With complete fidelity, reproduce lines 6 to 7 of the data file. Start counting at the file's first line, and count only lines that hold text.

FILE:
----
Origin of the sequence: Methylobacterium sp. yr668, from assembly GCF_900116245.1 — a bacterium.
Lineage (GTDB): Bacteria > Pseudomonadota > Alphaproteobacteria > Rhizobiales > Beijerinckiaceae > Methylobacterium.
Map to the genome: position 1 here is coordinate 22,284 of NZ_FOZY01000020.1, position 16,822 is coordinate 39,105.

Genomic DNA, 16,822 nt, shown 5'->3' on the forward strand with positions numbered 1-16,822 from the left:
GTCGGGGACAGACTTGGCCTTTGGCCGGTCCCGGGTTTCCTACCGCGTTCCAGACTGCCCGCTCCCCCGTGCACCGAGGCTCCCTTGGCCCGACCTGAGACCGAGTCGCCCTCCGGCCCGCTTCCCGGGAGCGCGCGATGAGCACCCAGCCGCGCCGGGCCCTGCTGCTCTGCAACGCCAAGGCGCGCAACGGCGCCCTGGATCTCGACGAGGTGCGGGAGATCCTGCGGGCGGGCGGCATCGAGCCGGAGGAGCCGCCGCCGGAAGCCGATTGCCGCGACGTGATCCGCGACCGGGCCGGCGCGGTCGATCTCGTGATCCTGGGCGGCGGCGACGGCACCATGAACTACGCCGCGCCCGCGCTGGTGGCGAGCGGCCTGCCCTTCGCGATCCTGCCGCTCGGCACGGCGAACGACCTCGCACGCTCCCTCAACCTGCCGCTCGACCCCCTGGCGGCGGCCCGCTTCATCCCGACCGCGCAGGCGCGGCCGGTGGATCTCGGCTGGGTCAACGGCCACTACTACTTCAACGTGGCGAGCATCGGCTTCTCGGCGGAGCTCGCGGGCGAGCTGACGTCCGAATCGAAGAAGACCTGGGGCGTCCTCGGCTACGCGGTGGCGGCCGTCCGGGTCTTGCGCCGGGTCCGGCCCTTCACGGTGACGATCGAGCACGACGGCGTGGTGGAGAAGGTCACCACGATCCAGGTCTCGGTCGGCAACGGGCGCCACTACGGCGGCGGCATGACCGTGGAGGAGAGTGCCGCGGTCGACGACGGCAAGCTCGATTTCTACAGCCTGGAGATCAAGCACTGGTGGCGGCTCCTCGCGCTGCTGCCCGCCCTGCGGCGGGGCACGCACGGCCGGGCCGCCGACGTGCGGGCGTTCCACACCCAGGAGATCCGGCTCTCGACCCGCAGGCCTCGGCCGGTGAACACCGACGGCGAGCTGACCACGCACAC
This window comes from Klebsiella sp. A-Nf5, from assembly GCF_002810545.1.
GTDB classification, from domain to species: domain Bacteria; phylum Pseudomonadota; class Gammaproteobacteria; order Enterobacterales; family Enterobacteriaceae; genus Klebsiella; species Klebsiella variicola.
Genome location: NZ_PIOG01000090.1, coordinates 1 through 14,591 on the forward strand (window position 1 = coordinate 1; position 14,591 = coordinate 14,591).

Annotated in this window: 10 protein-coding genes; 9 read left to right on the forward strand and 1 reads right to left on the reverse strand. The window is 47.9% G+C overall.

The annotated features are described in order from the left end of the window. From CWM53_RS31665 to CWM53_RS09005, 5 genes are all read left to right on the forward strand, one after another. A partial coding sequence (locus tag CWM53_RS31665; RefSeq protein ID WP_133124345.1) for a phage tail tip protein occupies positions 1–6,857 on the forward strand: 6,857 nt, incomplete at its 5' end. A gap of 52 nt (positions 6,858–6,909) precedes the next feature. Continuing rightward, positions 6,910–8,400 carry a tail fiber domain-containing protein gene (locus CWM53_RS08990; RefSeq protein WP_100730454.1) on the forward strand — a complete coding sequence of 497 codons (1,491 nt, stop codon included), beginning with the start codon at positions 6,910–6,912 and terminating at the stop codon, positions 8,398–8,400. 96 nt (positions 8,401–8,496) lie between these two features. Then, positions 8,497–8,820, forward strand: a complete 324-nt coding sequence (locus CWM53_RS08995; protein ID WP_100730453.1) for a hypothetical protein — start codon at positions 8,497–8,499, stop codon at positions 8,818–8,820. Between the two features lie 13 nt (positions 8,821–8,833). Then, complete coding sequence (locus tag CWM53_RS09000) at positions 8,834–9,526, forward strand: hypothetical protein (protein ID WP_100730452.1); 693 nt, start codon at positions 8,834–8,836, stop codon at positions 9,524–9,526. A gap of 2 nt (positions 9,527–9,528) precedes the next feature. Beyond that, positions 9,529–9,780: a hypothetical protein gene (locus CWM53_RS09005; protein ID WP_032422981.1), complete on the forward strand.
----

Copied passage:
This window comes from Klebsiella sp. A-Nf5, from assembly GCF_002810545.1.
GTDB classification, from domain to species: domain Bacteria; phylum Pseudomonadota; class Gammaproteobacteria; order Enterobacterales; family Enterobacteriaceae; genus Klebsiella; species Klebsiella variicola.